The Common Council passed a budget for the next fiscal year which makes significant changes to the budget proposed by Mayor Drew last month. The Council added $1.8M to the School's budget, and yet reduced the overall budget, so that the mill rate will increase by 0.8 from the current year, instead of the 1.0 that was proposed by Drew.
The Council was able to do this by projecting lower employee health costs (reduced by $450k) and workers comp (reduced by $326k), lower property insurance (reduced by $125k), by increasing the contribution from the general fund ($670k), and by projecting higher revenues from taxes, licenses and permits ($200k), and from parking ($140k).
In addition, the Council eliminated an administrative aide in the mayor's office (saving $28k), decided to outsource a grant writer (saving $20k), and projected lower electricity costs (saving $150k).
The Council decided to pay for the costs of revaluing property in the city with a bond. This revaluation must take place in the next fiscal year, and is estimated by the tax assessor to cost $700k. $180k of this was set aside in this year's budget. The rationale for bonding the revaluation is that the data collected might be useful for more than 10 years. Council members agreed that if the bonding was not approved by the city's bond counsel, the money for the revaluation would come from the general fund.
There was considerable discussion over an issue that all council members agreed with the mayor on, namely the reduction in the contribution to the city pension fund. During the public comment section, former Mayor Giuliano argued against this. He said budgets were always difficult, "We never had a Common Council face a budget and say it wasn't a trying time... Once you open a door, it will be very difficult to close it, so I would suggest you don't go down that road."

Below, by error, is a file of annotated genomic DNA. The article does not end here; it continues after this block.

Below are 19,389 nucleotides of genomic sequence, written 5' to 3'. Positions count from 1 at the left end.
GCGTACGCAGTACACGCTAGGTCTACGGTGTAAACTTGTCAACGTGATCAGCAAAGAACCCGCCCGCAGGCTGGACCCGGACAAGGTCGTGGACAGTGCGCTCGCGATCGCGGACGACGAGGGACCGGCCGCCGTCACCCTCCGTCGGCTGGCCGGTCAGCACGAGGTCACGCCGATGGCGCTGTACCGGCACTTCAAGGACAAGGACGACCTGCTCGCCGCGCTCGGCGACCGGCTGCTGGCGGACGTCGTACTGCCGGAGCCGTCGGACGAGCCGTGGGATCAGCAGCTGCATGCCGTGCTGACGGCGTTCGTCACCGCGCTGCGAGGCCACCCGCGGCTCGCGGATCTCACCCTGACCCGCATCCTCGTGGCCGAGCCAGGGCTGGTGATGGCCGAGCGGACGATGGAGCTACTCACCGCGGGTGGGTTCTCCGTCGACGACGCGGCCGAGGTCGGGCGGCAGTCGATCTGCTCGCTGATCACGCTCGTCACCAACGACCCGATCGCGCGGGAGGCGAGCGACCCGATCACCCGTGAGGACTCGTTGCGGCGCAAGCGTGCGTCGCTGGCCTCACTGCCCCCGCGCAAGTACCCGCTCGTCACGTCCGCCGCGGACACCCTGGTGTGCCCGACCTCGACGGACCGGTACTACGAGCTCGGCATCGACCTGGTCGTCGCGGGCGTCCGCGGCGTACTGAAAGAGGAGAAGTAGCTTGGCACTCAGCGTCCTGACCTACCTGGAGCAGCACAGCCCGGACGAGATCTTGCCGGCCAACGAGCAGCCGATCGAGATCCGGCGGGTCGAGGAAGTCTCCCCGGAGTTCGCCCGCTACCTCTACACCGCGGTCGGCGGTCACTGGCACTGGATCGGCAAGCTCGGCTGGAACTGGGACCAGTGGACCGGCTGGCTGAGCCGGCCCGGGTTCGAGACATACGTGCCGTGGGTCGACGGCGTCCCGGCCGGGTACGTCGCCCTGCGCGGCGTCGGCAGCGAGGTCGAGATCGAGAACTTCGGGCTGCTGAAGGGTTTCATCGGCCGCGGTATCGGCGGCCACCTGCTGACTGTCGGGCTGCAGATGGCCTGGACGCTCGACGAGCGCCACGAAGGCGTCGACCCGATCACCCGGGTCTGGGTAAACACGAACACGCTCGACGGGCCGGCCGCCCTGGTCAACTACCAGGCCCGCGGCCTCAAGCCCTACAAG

The pension fund contributions are set entirely by the Pension Board, which voted 6-2 in favor of Mayor Drew's request for a lower city contribution. Several Councilmen noted the extensive experience on the Pension board, and said that their wisdom ensured that the lowering of the pension fund contribution would not jeopardize city pensions. Councilman Tom Serra said that he supported the reduction for one year only.
All of the changes ultimately enacted in the budget were proposed by the Democratic caucus, which enjoys an 8 to 4 majority on the Council. The Republican caucus also proposed budget changes. The most significant difference between the parties was in funding for education--the Republicans agreed with Mayor Drew's proposal of flat funding for the schools. This was important enough of an issue for Councilwomen Deb Kleckowski and Linda Salafia to vote against the Democratic caucus' budget. Kleckowski called the Board of Education, "too risky of a venture.... I will not be supporting the budget."
Republican councilmen Joe Bibisi and Phil Pessina joined the 8 democrats, and the budget passed by a vote of 10-2. This is the second year in a row that the final budget has received bipartisan support.